So this is the article they're talking about. China considers imposing price control on surgeon, coal markets. And based on my understanding, they actually have a couple of other policies to maintain commodity prices, to be low as well. And when you're looking at China, it is a centrally managed government so that they will try to stabilize the market as much as possible. But given that the EU has been printing money, us Canada, they have all been printing money and China has been printing money as well. They don't say they do, but they do print money. So I'm not quite sure how they're all going to resolve this issue because when you look at a market and there's an increasing money supply, but if the production stays relatively the same and a higher demand, then the prices are going to go up. Now, this is actually quite an interesting chart here.

You will see that prices for coal and previously in 2020, it used to be between 500 to $600. And now it's closer to $800. So you can imagine this is a 30, 40, 50% increase. And if coal, which is energy use to produce goods has increased the production company. Manufacturers have to bake that into the future price. So this means there will be a price increase for all goods, basically, because if they use coal, there's probably going to be an increase in costs and increase in price as well. So let's go back to this article. So if we go down here, um, what the charge you're seeing right now is the gap between factory inflation and consumer inflation. And what this is trying to measure is really what is the leg between increase in production prices and consumer prices? So if there is a gap means the production cost is increasing right now, but it's not reflected in the consumer market yet. So that's what you will see right here. So previously, um, it was near 0% or what not. So you can see it here between this 2006, 2007 period and an afterwards, right now there's a 7.7% difference. Meaning that the goods that are purchased today using a contract will hit the market in a couple of months with a seven to 8% increase. And right now we don't know what the, what the, the top is yet because price has not stabilized. So it might even reach 10% in the near future in a couple of months.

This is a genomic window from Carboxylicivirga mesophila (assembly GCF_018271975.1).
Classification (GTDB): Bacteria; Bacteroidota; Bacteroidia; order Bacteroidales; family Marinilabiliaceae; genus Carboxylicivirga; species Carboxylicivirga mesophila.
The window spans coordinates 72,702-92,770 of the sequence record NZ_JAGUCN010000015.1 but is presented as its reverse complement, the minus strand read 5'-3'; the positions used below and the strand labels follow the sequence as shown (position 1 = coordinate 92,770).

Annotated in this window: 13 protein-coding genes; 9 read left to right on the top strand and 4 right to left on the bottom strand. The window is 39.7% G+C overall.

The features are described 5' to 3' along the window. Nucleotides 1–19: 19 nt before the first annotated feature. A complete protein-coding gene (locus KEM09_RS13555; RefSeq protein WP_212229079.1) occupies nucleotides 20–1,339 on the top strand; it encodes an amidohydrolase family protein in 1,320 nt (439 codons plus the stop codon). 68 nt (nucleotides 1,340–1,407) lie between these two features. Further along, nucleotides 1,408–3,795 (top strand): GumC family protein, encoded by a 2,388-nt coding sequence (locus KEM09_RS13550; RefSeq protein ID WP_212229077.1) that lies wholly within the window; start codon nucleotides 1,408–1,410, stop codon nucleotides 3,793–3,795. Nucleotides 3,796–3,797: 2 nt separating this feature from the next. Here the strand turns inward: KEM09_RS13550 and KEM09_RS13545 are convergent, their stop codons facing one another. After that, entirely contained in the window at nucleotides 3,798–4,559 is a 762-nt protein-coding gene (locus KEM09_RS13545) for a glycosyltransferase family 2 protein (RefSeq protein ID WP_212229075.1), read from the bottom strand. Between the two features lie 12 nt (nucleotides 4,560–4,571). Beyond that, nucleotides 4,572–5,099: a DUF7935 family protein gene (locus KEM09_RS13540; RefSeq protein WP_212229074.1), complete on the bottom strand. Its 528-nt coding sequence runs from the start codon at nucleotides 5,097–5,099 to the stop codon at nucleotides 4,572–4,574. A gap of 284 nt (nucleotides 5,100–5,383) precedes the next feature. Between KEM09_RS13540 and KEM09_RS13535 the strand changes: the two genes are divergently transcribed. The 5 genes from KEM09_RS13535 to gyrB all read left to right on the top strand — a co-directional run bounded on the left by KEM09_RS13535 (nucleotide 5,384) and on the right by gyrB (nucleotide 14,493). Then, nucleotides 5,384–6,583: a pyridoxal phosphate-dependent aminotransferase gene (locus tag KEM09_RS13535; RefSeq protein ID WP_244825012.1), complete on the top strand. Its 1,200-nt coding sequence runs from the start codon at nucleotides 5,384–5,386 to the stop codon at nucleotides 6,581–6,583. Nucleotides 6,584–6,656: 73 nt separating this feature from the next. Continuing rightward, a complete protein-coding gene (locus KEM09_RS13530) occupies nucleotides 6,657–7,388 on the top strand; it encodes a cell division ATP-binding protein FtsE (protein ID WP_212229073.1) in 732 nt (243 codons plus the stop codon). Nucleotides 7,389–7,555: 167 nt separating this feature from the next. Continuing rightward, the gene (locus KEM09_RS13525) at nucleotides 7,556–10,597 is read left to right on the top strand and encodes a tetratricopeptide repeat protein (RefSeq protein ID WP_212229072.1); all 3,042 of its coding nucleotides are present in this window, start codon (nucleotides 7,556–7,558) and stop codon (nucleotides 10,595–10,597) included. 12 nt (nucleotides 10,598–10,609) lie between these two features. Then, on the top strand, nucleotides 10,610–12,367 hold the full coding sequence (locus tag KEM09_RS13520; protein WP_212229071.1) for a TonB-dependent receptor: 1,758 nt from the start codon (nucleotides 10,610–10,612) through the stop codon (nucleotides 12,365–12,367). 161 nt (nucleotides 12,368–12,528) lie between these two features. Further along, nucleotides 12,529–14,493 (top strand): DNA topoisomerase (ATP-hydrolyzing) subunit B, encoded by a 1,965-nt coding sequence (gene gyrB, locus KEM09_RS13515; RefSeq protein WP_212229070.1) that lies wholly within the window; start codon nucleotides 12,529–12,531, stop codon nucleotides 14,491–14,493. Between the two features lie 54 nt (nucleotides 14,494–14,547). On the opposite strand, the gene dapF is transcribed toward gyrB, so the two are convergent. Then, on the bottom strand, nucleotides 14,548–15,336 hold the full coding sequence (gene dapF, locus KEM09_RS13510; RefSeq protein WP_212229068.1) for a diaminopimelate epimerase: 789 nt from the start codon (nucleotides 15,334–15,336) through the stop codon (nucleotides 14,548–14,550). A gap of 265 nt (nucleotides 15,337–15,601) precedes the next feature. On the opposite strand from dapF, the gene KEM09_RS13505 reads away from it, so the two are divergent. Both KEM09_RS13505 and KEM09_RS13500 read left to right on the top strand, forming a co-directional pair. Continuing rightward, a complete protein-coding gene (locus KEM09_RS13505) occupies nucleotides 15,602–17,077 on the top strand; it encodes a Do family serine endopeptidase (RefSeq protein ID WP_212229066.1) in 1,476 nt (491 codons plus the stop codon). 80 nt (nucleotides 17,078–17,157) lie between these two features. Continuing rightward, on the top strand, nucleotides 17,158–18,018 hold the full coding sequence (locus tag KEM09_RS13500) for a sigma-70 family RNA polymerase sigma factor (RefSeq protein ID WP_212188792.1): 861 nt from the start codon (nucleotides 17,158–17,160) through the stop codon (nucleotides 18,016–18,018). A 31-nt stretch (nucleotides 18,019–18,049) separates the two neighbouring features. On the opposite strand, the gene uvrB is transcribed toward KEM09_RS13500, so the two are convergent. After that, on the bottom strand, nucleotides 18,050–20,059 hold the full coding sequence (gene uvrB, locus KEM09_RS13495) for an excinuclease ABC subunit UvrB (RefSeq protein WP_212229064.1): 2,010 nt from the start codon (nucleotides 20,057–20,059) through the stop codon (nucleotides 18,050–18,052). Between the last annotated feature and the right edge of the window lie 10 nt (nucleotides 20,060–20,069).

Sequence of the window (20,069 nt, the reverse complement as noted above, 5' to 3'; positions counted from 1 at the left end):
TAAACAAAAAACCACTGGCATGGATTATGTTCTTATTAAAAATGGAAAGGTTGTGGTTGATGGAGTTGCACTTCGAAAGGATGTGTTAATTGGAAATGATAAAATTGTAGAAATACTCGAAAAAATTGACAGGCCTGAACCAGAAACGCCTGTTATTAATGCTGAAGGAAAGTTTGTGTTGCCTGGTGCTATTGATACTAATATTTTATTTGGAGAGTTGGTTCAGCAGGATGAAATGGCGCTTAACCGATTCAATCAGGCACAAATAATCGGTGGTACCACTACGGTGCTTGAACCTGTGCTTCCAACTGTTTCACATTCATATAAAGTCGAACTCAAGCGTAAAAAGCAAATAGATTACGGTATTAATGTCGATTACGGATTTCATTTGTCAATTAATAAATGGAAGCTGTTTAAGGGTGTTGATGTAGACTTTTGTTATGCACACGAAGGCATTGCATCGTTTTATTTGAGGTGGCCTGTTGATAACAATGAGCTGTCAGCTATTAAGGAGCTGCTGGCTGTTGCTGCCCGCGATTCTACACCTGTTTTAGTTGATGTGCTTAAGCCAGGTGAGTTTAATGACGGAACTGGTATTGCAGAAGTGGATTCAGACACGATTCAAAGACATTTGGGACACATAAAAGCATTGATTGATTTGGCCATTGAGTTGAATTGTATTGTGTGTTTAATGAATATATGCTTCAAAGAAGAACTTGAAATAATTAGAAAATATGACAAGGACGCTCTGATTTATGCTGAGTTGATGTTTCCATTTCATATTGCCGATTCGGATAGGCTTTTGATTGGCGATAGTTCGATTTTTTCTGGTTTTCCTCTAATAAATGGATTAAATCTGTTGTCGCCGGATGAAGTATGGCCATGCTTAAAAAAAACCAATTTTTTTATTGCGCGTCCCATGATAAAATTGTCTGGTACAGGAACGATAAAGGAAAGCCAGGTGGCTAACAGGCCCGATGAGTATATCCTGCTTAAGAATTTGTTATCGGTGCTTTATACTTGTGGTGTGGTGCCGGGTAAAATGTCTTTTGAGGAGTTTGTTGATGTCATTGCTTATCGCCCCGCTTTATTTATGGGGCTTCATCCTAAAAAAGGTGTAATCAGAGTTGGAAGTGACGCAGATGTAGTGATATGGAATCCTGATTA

So we'll continue on. And the reason for it, a production price increase is really due to the global recovery. People are coming out to spend more and basically higher demand and of course, money printing as well. Now, if we scroll down a little bit in the article, then you will find one of the interesting quotes from the Bloomberg economists. So the people's bank of China sees inflationary pressure has transitionary in our view. Now this is quite interesting because if you're looking at the us side, they're also saying that inflation is transitionary is temporary, and eventually it's going to be gone. And in my opinion, I think this is more of a way to give comfort to the market. So basically people don't panic like back in 2000 where there's the market crash. And previously I did cover inflation and a tech correction as well in terms of how that impacted the 2000 correction.